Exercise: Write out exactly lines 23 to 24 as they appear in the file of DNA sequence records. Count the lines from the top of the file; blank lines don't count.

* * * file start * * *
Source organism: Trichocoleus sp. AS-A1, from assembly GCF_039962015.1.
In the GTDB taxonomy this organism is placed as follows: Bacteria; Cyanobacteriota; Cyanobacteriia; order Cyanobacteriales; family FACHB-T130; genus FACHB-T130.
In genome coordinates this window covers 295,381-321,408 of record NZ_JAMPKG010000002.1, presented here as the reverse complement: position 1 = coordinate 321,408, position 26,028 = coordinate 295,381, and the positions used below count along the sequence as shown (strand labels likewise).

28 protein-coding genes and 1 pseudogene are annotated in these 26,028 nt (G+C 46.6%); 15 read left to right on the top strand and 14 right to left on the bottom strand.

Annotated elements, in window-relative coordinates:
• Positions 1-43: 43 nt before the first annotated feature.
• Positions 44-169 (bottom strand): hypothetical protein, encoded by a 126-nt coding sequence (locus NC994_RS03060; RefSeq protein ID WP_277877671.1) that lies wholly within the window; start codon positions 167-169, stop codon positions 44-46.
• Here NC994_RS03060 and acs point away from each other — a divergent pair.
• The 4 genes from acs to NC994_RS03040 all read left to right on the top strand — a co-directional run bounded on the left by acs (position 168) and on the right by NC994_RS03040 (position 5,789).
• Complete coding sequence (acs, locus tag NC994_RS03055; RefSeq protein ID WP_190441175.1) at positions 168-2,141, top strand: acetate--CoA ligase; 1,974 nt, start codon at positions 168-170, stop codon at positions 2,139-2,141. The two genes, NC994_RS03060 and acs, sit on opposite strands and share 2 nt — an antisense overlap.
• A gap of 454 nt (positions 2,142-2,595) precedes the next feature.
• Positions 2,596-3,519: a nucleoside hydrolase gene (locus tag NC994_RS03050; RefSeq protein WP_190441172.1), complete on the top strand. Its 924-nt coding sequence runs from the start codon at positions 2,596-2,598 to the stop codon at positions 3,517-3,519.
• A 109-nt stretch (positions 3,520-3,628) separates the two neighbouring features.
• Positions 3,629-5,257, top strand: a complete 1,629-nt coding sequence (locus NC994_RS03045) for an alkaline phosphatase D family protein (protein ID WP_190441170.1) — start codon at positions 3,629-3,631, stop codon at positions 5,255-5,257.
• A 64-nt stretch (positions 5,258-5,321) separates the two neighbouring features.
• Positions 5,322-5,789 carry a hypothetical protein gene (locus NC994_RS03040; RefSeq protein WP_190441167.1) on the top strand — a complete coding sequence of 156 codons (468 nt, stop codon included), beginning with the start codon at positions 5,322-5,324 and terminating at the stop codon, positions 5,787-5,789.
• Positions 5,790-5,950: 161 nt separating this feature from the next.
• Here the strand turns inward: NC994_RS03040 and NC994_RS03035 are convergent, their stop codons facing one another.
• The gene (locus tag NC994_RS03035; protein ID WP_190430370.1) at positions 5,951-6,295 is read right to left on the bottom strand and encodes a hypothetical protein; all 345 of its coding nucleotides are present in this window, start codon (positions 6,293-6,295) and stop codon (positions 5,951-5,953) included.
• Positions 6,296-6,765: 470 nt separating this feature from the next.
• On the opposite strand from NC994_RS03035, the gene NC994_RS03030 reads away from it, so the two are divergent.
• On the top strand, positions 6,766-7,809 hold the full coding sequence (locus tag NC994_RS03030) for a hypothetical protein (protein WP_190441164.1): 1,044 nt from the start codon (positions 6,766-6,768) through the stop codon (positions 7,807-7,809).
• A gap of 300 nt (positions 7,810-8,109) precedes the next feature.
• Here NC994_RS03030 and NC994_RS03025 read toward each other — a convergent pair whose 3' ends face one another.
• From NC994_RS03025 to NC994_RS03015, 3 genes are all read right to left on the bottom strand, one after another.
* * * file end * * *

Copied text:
• A gap of 300 nt (positions 7,810-8,109) precedes the next feature.
• Here NC994_RS03030 and NC994_RS03025 read toward each other — a convergent pair whose 3' ends face one another.